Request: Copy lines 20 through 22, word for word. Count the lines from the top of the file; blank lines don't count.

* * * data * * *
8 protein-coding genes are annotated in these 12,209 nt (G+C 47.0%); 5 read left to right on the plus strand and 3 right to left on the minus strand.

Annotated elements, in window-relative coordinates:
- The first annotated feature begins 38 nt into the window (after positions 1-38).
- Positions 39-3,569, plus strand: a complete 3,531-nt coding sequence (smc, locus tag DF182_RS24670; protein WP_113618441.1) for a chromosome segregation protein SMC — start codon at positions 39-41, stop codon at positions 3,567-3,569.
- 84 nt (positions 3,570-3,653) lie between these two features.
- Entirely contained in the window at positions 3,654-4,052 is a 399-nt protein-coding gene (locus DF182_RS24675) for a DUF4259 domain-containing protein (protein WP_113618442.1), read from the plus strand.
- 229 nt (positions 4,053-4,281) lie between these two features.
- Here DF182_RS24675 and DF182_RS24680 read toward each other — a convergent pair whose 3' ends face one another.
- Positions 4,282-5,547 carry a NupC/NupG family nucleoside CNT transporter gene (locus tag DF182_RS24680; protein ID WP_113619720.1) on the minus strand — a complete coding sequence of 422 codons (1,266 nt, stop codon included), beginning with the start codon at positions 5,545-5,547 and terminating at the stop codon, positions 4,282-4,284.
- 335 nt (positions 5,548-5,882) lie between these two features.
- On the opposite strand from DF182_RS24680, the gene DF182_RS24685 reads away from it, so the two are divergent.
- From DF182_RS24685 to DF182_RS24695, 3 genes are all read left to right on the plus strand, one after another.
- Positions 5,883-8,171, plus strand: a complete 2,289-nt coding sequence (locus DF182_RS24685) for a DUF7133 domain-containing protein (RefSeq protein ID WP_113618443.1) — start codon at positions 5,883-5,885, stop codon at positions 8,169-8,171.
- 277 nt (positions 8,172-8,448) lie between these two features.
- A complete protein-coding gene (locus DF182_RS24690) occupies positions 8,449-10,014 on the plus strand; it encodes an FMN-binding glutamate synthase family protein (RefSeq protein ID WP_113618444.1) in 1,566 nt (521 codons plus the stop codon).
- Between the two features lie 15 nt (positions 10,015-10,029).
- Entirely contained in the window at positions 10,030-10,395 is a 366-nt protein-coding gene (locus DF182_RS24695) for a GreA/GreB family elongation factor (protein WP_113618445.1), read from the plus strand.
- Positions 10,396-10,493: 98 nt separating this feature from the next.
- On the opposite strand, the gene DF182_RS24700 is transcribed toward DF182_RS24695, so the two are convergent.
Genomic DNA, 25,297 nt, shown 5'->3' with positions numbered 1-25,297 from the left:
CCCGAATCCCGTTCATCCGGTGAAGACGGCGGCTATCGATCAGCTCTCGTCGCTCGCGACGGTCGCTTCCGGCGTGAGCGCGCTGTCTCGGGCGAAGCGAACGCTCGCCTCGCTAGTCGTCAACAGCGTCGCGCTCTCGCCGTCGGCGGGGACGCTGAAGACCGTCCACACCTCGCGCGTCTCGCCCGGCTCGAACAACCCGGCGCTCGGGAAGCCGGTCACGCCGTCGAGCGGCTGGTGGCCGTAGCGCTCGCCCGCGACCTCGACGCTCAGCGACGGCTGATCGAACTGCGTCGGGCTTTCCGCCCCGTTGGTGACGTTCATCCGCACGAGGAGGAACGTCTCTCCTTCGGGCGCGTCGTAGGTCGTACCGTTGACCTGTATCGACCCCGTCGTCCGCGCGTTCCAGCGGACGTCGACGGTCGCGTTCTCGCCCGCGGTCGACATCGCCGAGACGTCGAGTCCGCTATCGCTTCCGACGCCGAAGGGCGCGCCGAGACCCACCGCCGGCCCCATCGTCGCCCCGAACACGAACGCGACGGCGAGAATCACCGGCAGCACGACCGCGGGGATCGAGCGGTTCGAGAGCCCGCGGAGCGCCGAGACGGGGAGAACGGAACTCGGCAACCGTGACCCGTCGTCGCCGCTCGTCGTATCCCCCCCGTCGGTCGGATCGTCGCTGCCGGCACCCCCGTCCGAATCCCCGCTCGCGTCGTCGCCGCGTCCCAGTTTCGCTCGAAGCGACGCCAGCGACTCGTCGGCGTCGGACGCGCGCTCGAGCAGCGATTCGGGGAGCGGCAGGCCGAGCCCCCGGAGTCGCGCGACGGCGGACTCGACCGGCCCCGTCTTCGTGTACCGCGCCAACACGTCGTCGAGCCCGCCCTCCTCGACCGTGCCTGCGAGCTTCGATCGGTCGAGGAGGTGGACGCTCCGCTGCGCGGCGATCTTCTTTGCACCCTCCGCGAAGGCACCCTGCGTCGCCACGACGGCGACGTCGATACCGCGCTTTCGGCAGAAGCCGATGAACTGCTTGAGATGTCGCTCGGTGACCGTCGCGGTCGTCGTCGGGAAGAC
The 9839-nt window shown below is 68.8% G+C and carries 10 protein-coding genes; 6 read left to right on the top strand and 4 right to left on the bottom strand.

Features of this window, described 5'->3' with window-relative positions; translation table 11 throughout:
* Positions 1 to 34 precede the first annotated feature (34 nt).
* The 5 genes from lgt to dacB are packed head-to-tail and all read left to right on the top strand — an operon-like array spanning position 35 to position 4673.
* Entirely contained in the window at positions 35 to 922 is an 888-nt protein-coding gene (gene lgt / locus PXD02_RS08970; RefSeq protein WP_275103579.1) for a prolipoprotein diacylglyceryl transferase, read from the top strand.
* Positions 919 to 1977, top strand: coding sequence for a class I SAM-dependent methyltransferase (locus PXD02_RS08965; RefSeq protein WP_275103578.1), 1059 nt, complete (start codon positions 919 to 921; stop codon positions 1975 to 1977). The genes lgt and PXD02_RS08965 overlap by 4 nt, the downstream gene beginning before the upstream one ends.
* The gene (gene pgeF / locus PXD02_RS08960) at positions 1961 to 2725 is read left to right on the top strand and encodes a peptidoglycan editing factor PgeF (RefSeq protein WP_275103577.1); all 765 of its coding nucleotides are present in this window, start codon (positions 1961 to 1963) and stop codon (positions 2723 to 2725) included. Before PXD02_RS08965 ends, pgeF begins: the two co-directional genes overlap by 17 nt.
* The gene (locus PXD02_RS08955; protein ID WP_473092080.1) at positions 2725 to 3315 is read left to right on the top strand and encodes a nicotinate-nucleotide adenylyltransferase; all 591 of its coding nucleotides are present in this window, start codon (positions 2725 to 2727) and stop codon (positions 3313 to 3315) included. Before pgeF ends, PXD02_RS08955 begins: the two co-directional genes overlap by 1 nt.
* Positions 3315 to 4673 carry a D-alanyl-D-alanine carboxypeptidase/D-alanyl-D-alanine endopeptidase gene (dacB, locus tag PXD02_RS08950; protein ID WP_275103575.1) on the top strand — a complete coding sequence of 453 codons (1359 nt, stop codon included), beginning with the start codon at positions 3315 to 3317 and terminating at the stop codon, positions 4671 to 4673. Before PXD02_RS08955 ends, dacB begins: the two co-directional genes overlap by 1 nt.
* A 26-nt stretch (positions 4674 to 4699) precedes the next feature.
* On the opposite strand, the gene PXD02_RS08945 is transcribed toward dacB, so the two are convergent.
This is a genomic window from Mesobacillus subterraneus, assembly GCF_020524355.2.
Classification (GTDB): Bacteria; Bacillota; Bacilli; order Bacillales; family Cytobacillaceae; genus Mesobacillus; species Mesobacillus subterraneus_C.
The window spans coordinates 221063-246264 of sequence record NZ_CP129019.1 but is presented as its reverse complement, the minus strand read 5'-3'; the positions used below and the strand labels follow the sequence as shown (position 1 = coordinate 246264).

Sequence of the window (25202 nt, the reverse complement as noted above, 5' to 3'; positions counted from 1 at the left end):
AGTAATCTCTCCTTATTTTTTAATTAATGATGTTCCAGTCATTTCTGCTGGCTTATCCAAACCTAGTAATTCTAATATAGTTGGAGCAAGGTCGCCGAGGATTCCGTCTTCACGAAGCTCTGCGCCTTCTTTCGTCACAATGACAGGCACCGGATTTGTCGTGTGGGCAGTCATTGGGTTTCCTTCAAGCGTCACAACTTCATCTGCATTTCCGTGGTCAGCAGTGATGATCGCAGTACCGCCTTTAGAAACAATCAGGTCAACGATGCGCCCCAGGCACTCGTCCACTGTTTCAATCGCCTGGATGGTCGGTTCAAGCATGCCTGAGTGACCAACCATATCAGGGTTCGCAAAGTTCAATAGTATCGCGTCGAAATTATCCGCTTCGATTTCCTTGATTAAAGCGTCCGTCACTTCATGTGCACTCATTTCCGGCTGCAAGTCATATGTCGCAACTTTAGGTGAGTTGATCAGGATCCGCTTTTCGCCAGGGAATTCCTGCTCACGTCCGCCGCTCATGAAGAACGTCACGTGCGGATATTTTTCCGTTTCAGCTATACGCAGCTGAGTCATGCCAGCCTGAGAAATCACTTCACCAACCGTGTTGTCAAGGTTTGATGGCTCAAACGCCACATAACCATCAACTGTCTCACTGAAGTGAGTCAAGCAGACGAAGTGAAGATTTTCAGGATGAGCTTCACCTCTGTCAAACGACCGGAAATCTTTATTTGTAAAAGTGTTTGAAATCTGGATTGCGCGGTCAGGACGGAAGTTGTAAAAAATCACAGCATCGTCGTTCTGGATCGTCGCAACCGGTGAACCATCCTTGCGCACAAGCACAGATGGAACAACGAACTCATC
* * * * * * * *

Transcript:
Genomic DNA, 25,297 nt, shown 5'->3' with positions numbered 1-25,297 from the left:
CCCGAATCCCGTTCATCCGGTGAAGACGGCGGCTATCGATCAGCTCTCGTCGCTCGCGACGGTCGCTTCCGGCGTGAGCGCGCTGTCTCGGGCGAAGCGAACGCTCGCCTCGCTAGTCGTCAACAGCGTCGCGCTCTCGCCGTCGGCGGGGACGCTGAAGACCGTCCACACCTCGCGCGTCTCGCCCGGCTCGAACAACCCGGCGCTCGGGAAGCCGGTCACGCCGTCGAGCGGCTGGTGGCCGTAGCGCTCGCCCGCGACCTCGACGCTCAGCGACGGCTGATCGAACTGCGTCGGGCTTTCCGCCCCGTTGGTGACGTTCATCCGCACGAGGAGGAACGTCTCTCCTTCGGGCGCGTCGTAGGTCGTACCGTTGACCTGTATCGACCCCGTCGTCCGCGCGTTCCAGCGGACGTCGACGGTCGCGTTCTCGCCCGCGGTCGACATCGCCGAGACGTCGAGTCCGCTATCGCTTCCGACGCCGAAGGGCGCGCCGAGACCCACCGCCGGCCCCATCGTCGCCCCGAACACGAACGCGACGGCGAGAATCACCGGCAGCACGACCGCGGGGATCGAGCGGTTCGAGAGCCCGCGGAGCGCCGAGACGGGGAGAACGGAACTCGGCAACCGTGACCCGTCGTCGCCGCTCGTCGTATCCCCCCCGTCGGTCGGATCGTCGCTGCCGGCACCCCCGTCCGAATCCCCGCTCGCGTCGTCGCCGCGTCCCAGTTTCGCTCGAAGCGACGCCAGCGACTCGTCGGCGTCGGACGCGCGCTCGAGCAGCGATTCGGGGAGCGGCAGGCCGAGCCCCCGGAGTCGCGCGACGGCGGACTCGACCGGCCCCGTCTTCGTGTACCGCGCCAACACGTCGTCGAGCCCGCCCTCCTCGACCGTGCCTGCGAGCTTCGATCGGTCGAGGAGGTGGACGCTCCGCTGCGCGGCGATCTTCTTTGCACCCTCCGCGAAGGCACCCTGCGTCGCCACGACGGCGACGTCGATACCGCGCTTTCGGCAGAAGCCGATGAACTGCTTGAGATGTCGCTCGGTGACCGTCGCGGTCGTCGTCGGGAAGAC
The 9839-nt window shown below is 68.8% G+C and carries 10 protein-coding genes; 6 read left to right on the top strand and 4 right to left on the bottom strand.